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2014 NBA Free Agents: Underrated Assets Who Will Prove to Be Major Acquisitions

Miami Heat guard Mario Chalmers (15) during the second half of Game 3 in the NBA basketball Eastern Conference finals playoff series against the Indiana Pacers, Saturday, May 24, 2014, in Miami. (AP Photo/Lynne Sladky)
Lynne Sladky/Associated Press
Kristian IbarraFeatured ColumnistJune 12, 2014

The summer of 2010 had many NBA fans hooked onto their televisions as they awaited to see if the Miami Heat could magically pull off the unprecedented: signing three of the top free agents, and overall players, available. 

They succeeded, and now the Heat are taking part in their fourth straight NBA championship series, looking to capture their third title with the “Big Three.”

This year’s class of free agents is a little different, however. As it stands, there’s no LeBron James, no Dwyane Wade and no Chris Bosh

Though the household names aren’t there, many of these players will go on to play vital roles for their respective teams. 

 

Mario Chalmers

Wilfredo Lee/Associated Press

It’s probably difficult for most of you to decide whether Miami’s Mario Chalmers is underrated or overrated. Most likely, you either think he gets too much credit for what James, Wade and Bosh have been able to accomplish, or you think he’s deserving of his own credit for playing a vital role in the shadows of greatness.

His averages aren't overly impressive, but it's hard to shine when you have three of the best players in the NBA to contend with.

Mario Chalmers Career Averages
YearPPGFG%APG3P%
2008-0910.4204.9.367
2009-107.1.4013.4.318
2010-116.4.3992.5.359
2011-129.8.4483.5.388
2012-138.6.4293.5.409
2013-149.8.4542.9.385
ESPN

Whichever way you choose to view him, it’d be hard for you to deny him of being an asset to Paul George and the Indiana Pacers. Ousted by what will probably be Chalmers’ former team for the second year in a row, the Pacers need to reload.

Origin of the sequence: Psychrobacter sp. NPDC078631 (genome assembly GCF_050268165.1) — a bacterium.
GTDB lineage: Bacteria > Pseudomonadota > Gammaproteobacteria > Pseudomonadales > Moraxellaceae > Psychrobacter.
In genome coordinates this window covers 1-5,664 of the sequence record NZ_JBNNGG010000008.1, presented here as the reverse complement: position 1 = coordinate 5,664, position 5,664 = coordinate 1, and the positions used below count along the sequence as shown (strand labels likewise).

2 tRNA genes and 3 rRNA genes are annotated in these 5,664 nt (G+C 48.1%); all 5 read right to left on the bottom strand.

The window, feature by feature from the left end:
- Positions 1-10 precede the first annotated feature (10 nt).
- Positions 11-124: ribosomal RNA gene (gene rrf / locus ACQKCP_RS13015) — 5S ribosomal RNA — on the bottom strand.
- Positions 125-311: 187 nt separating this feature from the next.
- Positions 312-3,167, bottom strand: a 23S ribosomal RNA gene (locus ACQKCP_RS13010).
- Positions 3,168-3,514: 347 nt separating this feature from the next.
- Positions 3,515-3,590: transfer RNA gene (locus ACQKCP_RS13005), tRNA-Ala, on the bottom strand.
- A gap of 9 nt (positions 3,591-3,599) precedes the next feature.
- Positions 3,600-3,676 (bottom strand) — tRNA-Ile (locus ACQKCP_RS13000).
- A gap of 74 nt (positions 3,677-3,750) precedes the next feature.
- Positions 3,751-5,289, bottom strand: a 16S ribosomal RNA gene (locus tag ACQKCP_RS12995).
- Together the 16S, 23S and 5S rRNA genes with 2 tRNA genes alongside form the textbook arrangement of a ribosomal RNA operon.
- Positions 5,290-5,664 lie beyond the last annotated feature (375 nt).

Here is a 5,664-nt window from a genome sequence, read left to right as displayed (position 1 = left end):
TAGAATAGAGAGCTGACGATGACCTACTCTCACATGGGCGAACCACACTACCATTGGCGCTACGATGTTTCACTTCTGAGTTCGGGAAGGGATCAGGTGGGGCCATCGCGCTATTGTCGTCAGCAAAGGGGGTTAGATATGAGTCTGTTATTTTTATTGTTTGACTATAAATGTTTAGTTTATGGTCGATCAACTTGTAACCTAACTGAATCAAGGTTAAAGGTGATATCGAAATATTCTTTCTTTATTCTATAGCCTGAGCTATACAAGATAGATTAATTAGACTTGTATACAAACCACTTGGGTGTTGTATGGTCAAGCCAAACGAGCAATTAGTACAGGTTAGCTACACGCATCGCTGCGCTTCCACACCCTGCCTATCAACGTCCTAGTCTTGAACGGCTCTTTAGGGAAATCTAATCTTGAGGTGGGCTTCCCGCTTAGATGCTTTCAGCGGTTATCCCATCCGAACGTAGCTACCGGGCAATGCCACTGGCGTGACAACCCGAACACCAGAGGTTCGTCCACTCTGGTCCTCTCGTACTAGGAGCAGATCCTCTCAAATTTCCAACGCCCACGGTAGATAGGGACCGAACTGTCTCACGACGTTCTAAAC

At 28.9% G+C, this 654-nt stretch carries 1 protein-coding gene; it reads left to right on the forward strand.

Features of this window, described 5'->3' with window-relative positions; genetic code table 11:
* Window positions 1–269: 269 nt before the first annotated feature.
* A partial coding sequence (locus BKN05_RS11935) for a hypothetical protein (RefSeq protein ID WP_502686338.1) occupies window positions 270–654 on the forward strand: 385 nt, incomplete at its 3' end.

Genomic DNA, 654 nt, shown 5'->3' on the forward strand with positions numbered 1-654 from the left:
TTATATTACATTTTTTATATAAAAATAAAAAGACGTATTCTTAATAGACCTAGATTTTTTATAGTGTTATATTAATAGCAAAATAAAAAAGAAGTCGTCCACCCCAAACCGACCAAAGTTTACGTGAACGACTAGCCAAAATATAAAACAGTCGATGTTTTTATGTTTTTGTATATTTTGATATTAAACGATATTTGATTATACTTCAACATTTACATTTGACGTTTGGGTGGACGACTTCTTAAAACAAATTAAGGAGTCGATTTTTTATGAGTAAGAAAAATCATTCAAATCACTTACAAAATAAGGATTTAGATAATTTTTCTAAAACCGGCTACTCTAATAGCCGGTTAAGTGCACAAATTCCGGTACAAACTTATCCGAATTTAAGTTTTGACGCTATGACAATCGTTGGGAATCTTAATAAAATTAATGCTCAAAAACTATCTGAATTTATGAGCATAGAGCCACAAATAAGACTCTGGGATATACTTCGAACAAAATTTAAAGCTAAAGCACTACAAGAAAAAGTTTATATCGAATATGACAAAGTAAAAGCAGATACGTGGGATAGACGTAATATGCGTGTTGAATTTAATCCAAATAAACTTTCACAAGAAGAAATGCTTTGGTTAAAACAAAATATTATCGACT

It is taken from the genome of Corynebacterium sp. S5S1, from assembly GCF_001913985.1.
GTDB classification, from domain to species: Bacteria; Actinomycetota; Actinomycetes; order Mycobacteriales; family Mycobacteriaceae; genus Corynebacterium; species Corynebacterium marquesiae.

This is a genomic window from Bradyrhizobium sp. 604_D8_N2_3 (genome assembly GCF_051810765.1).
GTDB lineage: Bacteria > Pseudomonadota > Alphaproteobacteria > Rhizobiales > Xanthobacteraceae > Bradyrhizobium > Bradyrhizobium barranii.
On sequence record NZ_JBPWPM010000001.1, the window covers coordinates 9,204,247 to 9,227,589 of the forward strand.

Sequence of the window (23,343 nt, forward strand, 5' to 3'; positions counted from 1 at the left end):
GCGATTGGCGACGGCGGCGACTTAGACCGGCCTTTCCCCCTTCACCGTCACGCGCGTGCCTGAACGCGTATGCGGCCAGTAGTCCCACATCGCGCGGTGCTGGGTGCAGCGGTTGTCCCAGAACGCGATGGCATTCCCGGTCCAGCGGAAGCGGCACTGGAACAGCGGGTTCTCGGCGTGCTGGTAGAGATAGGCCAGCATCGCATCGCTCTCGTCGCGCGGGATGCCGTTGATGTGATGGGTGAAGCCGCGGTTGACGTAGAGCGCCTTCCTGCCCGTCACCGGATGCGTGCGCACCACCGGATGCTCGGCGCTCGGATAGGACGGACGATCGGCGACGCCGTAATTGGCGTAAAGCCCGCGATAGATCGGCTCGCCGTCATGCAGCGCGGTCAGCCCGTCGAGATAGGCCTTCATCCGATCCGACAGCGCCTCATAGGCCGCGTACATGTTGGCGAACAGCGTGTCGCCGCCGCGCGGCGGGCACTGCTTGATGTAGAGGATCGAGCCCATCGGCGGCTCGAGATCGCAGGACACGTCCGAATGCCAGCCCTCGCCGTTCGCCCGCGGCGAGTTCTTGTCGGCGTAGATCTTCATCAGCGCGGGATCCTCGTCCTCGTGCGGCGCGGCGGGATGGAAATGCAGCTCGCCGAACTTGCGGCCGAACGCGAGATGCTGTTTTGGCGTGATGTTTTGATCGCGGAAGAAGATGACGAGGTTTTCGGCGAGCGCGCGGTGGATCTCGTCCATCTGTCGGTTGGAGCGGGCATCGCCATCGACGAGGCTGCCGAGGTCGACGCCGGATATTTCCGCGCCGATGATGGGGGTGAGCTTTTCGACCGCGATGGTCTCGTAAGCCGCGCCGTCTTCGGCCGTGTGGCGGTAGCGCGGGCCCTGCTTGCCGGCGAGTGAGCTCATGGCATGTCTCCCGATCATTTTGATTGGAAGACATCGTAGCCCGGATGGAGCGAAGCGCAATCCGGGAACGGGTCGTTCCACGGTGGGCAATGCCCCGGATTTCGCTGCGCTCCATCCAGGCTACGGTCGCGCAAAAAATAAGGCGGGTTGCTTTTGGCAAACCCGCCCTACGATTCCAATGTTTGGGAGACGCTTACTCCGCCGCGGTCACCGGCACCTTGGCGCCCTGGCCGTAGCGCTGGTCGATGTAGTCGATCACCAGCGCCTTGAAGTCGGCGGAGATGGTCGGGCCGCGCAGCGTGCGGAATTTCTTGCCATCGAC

A player like Chalmers has already proved he doesn’t need to be in the spotlight to help a team succeed, and a team like Indiana needs to give its best player all the help he needs.

 

Eric Bledsoe

Winslow Townson/Associated Press

Coming off his third season as a pro, the former first-round pick from Kentucky took his game to new heights. Eric Bledsoe helped carry the Phoenix Suns—who were the NBA’s best team to not make the playoffs—to a 48-34 record in 2013-14. 

His 17.7 points, 5.5 assists and 4.7 rebounds per game this season were almost all twice as much as he averaged in the previous two years. Take a look at how he got those numbers in this video:

The 24-year-old point guard from Birmingham will likely stick around Phoenix, but teams in need of a rising young talent would be wise to show interest.

 

Avery Bradley

Jonathan Bachman/Associated Press

Plagued by a bad Boston Celtics team with an already established point guard, Avery Bradley did the best with what he was afforded.

Selected 19th overall in 2010, Bradley managed to average 14.9 points per game in 2013-14. Don’t let his underwhelming 1.4 assists and 3.8 rebounds per game fool you, though—he’s a stud on the defensive side of the ball.  

Check out his defensive talents in this video:

Though he’s had a history with injuries, his skills on the court cannot be denied. Any established team seeking a defensive role player who can score some points when needed should take a look at Bradley this summer.

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